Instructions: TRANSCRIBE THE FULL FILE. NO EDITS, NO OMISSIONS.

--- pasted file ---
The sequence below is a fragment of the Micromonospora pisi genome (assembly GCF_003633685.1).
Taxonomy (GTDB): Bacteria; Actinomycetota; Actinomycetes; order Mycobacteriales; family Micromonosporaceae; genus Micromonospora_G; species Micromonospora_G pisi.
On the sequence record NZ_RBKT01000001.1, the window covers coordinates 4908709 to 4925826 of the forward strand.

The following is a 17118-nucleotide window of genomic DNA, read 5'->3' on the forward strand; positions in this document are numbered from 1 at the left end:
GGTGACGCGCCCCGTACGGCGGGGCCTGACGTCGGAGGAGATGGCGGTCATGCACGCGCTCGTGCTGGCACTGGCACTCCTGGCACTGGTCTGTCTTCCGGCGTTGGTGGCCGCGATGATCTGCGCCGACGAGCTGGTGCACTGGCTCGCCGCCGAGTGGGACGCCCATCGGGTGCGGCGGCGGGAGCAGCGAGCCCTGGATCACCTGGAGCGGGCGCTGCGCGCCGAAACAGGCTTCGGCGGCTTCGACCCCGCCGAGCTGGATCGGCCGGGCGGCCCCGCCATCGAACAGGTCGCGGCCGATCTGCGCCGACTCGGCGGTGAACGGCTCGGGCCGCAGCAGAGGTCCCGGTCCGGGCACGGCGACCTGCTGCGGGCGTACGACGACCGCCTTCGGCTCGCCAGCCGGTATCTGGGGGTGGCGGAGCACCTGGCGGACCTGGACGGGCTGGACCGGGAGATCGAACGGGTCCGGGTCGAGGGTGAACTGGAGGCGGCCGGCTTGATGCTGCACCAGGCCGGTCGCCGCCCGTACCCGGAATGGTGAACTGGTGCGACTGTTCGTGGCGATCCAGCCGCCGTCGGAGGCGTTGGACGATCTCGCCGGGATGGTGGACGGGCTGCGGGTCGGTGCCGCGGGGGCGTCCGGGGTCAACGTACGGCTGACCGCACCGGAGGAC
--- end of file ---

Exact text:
The sequence below is a fragment of the Micromonospora pisi genome (assembly GCF_003633685.1).
Taxonomy (GTDB): Bacteria; Actinomycetota; Actinomycetes; order Mycobacteriales; family Micromonosporaceae; genus Micromonospora_G; species Micromonospora_G pisi.
On the sequence record NZ_RBKT01000001.1, the window covers coordinates 4908709 to 4925826 of the forward strand.

The following is a 17118-nucleotide window of genomic DNA, read 5'->3' on the forward strand; positions in this document are numbered from 1 at the left end:
GGTGACGCGCCCCGTACGGCGGGGCCTGACGTCGGAGGAGATGGCGGTCATGCACGCGCTCGTGCTGGCACTGGCACTCCTGGCACTGGTCTGTCTTCCGGCGTTGGTGGCCGCGATGATCTGCGCCGACGAGCTGGTGCACTGGCTCGCCGCCGAGTGGGACGCCCATCGGGTGCGGCGGCGGGAGCAGCGAGCCCTGGATCACCTGGAGCGGGCGCTGCGCGCCGAAACAGGCTTCGGCGGCTTCGACCCCGCCGAGCTGGATCGGCCGGGCGGCCCCGCCATCGAACAGGTCGCGGCCGATCTGCGCCGACTCGGCGGTGAACGGCTCGGGCCGCAGCAGAGGTCCCGGTCCGGGCACGGCGACCTGCTGCGGGCGTACGACGACCGCCTTCGGCTCGCCAGCCGGTATCTGGGGGTGGCGGAGCACCTGGCGGACCTGGACGGGCTGGACCGGGAGATCGAACGGGTCCGGGTCGAGGGTGAACTGGAGGCGGCCGGCTTGATGCTGCACCAGGCCGGTCGCCGCCCGTACCCGGAATGGTGAACTGGTGCGACTGTTCGTGGCGATCCAGCCGCCGTCGGAGGCGTTGGACGATCTCGCCGGGATGGTGGACGGGCTGCGGGTCGGTGCCGCGGGGGCGTCCGGGGTCAACGTACGGCTGACCGCACCGGAGGAC